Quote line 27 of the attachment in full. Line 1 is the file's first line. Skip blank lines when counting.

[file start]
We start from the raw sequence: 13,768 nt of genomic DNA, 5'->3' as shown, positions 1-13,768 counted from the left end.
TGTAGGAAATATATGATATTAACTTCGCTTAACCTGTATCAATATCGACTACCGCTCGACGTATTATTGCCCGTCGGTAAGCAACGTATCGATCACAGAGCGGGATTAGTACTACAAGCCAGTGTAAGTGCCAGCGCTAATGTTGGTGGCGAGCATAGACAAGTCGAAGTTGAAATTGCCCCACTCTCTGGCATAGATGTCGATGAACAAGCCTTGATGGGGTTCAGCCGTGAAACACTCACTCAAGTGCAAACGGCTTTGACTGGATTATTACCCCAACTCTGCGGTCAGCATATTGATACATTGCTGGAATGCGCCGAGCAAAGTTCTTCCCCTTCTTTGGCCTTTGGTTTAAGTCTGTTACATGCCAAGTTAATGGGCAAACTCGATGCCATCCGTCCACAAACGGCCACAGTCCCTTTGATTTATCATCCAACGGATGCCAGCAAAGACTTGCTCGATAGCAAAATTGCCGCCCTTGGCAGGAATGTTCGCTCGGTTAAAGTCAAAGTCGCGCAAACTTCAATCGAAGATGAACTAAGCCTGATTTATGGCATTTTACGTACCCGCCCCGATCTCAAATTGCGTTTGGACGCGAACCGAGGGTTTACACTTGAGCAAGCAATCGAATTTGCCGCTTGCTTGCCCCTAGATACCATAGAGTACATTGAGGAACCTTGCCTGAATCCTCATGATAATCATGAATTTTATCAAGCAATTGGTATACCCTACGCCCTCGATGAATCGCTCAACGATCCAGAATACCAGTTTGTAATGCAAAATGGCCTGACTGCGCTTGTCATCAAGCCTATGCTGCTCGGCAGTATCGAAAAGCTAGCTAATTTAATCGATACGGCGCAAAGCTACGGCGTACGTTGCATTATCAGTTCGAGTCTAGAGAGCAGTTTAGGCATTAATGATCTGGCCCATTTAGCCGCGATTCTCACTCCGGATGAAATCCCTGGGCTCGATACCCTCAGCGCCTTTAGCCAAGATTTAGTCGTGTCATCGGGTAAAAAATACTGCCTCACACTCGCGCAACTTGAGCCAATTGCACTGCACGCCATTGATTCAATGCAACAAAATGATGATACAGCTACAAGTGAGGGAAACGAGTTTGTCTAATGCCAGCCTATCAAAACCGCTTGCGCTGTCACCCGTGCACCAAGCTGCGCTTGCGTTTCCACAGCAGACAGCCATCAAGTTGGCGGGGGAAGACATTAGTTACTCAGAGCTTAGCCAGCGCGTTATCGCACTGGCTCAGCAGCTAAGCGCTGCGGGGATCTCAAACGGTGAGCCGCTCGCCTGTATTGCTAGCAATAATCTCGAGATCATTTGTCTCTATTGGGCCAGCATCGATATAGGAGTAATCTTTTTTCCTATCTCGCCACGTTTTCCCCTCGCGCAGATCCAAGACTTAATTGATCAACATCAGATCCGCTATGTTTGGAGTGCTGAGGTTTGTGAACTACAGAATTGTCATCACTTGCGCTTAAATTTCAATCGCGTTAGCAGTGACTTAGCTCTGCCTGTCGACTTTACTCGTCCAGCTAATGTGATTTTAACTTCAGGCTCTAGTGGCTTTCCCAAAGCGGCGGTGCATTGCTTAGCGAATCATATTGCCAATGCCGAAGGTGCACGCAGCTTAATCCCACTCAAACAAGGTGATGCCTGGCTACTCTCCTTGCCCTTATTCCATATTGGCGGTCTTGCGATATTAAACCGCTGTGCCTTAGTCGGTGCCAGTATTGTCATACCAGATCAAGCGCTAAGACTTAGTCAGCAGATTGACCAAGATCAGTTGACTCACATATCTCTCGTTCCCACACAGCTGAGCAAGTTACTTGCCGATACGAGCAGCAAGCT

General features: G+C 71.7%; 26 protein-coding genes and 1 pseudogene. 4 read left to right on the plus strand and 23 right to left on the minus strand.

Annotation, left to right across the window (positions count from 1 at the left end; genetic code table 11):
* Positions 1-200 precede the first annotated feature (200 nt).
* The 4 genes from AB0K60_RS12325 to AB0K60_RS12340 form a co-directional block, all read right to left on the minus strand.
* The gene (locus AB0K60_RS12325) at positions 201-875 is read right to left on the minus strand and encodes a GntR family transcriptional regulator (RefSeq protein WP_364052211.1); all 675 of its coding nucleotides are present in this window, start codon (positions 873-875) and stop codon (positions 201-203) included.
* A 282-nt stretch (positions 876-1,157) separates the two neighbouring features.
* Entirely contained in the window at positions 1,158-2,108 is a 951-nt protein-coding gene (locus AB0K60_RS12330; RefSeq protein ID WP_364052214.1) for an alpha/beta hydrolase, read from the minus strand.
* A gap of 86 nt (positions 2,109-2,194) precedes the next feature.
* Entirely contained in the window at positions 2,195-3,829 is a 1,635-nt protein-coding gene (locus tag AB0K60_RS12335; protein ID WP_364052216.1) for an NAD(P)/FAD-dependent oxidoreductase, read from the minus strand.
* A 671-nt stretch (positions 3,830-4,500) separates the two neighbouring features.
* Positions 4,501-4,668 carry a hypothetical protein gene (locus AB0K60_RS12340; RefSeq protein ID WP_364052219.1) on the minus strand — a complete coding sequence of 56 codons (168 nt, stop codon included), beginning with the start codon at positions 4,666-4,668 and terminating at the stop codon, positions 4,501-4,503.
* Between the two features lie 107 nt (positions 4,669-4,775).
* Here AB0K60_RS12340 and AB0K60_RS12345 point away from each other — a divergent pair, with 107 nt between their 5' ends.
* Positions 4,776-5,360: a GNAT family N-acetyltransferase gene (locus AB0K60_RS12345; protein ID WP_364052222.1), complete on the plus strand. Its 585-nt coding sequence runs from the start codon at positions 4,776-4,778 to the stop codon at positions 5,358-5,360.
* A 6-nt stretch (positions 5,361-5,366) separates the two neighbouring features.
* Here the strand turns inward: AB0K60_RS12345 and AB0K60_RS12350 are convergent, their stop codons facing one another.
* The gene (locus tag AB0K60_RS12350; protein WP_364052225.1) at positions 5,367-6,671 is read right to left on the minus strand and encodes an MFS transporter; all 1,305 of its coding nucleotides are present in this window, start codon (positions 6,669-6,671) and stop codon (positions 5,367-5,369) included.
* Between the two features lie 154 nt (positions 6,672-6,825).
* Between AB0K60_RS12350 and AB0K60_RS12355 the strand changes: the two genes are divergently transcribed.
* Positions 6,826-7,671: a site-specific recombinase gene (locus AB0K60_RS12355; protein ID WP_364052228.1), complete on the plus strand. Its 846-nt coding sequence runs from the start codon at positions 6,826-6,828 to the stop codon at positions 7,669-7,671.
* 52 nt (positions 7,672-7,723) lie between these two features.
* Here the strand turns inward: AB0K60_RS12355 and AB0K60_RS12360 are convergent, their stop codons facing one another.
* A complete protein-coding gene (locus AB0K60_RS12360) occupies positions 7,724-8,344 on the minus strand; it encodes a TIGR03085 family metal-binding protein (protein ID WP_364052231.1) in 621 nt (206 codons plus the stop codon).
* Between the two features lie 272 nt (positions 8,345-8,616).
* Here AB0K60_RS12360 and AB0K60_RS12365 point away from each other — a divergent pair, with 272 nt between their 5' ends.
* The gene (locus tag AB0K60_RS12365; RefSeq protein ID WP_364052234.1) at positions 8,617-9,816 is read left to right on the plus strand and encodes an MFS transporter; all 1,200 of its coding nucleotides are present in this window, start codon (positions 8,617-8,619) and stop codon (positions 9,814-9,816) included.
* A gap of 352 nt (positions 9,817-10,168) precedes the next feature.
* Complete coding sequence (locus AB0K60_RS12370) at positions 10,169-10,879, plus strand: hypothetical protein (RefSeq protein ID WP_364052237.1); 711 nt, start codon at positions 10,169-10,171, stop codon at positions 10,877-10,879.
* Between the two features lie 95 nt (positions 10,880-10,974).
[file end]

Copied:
* Here AB0K60_RS12360 and AB0K60_RS12365 point away from each other — a divergent pair, with 272 nt between their 5' ends.